Golden Pen of Freedom awarded to Anabel Hernández
Ms. Hernández, who has worked on national dailies including Reforma, Milenio, El Universal and its investigative supplement La Revista (now emeequis), currently contributes to the online news site Reporte Indigo. Her most recent book, Los Señores del Narco / The Drug Traffickers (2010), details the complicities between organised crime and high-level authorities, from government officials to the police, the military and the business community. She has received numerous death threats since the book's publication.
In presenting the award, the Board of WAN-IFRA, meeting in Dubai, said: "Mexico has become one of the most dangerous countries in the world for journalists, with violence and impunity remaining major challenges in terms of press freedom. In making this award, WAN-IFRA recognises the strong stance Ms. Hernández has taken, at great personal risk, against drug cartels. Her actions help ensure the development of good, unrestricted investigative journalism in the region.
“The award also sends a clear message to the Mexican government that it is the duty of the state to provide an environment in which citizens are able to exercise their right to freedom of expression without fear of violence. The authorities clearly need to do more to ensure the protection of journalists and to end the impunity that surrounds those who believe killing journalists will silence the freedom of the press.”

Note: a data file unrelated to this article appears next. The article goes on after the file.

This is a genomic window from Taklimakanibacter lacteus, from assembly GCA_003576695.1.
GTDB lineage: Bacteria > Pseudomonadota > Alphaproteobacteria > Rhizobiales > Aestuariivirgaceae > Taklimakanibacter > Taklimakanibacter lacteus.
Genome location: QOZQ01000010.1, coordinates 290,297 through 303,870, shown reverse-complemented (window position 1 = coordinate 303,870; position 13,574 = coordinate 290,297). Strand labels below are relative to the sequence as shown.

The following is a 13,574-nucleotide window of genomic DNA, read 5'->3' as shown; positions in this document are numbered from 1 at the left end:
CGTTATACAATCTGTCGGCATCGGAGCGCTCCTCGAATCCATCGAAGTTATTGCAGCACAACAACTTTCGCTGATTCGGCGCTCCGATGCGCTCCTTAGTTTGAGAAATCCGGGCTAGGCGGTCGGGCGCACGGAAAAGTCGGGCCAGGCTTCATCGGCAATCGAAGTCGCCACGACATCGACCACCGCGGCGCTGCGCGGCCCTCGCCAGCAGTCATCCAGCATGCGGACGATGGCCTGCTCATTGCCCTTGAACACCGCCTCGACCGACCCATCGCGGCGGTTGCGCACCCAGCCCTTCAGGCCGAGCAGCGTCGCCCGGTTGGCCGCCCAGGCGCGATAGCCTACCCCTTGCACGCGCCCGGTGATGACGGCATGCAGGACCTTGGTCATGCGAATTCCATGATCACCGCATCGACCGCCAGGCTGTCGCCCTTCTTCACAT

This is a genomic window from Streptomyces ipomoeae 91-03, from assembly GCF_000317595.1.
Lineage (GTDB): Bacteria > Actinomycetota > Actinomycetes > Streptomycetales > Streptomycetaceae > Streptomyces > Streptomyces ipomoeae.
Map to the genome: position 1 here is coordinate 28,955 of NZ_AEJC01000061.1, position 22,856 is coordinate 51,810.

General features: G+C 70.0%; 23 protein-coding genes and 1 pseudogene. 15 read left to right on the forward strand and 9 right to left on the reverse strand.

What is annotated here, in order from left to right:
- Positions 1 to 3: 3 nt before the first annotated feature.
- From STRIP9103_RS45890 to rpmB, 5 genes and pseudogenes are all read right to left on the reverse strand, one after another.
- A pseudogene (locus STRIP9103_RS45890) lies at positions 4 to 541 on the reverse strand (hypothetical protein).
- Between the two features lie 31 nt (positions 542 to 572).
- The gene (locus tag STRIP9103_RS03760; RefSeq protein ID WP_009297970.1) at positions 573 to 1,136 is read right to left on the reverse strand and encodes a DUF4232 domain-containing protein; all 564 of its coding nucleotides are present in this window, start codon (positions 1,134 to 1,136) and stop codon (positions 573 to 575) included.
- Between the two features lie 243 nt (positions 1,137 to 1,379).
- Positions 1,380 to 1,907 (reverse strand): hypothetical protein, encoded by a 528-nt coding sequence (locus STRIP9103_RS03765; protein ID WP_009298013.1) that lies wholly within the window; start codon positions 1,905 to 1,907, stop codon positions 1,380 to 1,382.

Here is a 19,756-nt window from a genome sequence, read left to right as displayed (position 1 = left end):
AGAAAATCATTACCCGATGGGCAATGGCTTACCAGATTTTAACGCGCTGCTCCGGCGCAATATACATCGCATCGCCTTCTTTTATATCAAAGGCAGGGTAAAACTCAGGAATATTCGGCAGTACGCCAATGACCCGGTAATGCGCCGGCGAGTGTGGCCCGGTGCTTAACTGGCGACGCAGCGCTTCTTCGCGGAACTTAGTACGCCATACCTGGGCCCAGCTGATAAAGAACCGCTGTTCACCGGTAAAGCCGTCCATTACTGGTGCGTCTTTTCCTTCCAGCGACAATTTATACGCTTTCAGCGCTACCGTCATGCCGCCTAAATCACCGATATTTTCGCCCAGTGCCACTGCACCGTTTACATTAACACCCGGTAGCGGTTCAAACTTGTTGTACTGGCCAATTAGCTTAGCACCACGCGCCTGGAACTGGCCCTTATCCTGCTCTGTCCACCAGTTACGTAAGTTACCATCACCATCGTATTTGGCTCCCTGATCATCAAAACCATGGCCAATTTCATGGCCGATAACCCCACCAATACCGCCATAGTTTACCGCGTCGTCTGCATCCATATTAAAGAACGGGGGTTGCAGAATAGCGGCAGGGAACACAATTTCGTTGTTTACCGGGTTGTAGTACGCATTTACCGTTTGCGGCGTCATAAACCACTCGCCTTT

In a 2011 interview she gave to Quien Resulte Responsable TV, Ms. Hernández said she was driven to focus on investigative journalism after the kidnapping and murder of her father in December 2000, in Mexico City. Police investigators told the family that they were only willing to investigate the crime if the family paid them.
“Corruption grows through silence,” she has said. “If journalists of my generation keep silent, if we give up our work for fear or complicity, journalists after us will be condemned to kneel to this corruption. I hope I will live… and see that that never happens.”
The rise of the Mexican drug cartels and the subsequent war against them has plunged Mexico into one of the darkest periods of its contemporary history, with a wave of violence that has cost the lives of more than 50,000 people in just five years.
The effects on the media have been equally devastating, with at least 30 media professionals killed since the start of the government's offensive. A news blackout affects several regions in the north of the country as drug cartels - the de facto authority in many areas - rarely hesitate when it comes to physically silencing investigative reporters.